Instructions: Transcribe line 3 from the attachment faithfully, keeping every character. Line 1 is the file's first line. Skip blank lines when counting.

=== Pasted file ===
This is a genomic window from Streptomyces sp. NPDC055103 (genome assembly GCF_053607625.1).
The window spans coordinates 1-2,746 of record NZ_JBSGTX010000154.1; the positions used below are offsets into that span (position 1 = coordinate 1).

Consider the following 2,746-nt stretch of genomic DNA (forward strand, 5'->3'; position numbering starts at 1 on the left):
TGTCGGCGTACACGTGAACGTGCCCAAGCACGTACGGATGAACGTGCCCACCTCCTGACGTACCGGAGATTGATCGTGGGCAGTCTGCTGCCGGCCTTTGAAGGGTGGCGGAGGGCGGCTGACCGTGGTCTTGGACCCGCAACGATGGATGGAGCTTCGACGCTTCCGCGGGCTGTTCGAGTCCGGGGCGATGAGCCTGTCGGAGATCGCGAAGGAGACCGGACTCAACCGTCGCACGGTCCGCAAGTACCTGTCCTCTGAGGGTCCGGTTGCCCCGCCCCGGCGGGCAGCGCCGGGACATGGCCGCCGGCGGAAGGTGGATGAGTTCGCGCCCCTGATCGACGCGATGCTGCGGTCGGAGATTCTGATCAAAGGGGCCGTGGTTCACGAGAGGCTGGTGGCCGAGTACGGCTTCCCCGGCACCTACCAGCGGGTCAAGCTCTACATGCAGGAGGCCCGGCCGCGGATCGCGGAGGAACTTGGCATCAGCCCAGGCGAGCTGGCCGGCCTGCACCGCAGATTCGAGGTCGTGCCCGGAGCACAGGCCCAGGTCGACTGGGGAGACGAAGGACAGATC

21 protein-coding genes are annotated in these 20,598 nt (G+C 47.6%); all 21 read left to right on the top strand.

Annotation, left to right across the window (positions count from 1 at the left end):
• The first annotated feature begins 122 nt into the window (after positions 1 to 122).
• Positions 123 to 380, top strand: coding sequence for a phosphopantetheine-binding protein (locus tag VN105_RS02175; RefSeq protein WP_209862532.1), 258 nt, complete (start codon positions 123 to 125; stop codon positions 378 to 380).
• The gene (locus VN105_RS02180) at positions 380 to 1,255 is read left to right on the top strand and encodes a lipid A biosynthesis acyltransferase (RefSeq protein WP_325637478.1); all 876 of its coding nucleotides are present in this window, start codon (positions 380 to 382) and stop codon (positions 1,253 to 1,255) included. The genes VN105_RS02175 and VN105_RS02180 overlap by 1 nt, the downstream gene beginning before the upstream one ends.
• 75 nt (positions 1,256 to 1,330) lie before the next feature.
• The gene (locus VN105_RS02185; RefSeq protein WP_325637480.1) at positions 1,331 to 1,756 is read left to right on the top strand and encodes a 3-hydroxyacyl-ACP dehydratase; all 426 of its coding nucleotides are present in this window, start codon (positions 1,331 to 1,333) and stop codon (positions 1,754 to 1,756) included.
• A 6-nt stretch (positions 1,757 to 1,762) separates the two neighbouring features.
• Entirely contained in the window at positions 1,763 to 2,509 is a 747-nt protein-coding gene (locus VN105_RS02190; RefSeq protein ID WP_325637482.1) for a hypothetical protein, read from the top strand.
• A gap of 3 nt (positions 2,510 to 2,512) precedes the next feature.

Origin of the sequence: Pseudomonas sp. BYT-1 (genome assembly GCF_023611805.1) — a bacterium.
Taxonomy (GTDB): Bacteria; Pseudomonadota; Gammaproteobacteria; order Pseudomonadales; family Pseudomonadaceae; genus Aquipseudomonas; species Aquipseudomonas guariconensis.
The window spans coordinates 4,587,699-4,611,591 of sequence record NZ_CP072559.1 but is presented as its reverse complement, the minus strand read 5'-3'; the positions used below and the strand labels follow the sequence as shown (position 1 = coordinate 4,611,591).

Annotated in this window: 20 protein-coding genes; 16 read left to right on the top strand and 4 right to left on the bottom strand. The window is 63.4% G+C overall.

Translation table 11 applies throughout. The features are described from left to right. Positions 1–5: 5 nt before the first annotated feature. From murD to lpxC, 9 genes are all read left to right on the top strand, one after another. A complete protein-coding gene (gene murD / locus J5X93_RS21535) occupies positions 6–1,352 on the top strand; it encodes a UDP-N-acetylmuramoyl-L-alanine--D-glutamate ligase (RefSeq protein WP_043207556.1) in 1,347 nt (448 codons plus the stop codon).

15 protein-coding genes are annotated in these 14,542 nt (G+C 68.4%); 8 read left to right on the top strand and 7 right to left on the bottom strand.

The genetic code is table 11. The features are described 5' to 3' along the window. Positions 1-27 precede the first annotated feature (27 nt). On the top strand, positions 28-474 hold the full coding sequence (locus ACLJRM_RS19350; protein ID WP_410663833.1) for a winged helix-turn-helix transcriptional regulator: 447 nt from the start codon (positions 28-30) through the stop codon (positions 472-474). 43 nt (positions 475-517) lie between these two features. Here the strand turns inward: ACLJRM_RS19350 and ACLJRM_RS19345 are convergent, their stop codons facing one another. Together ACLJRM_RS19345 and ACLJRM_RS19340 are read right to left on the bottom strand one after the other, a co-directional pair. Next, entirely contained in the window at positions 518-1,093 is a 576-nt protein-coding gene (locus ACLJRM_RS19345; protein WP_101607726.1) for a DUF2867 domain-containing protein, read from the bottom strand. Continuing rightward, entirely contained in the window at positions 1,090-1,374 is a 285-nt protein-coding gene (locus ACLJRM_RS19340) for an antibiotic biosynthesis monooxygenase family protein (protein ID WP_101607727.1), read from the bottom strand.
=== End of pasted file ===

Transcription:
Consider the following 2,746-nt stretch of genomic DNA (forward strand, 5'->3'; position numbering starts at 1 on the left):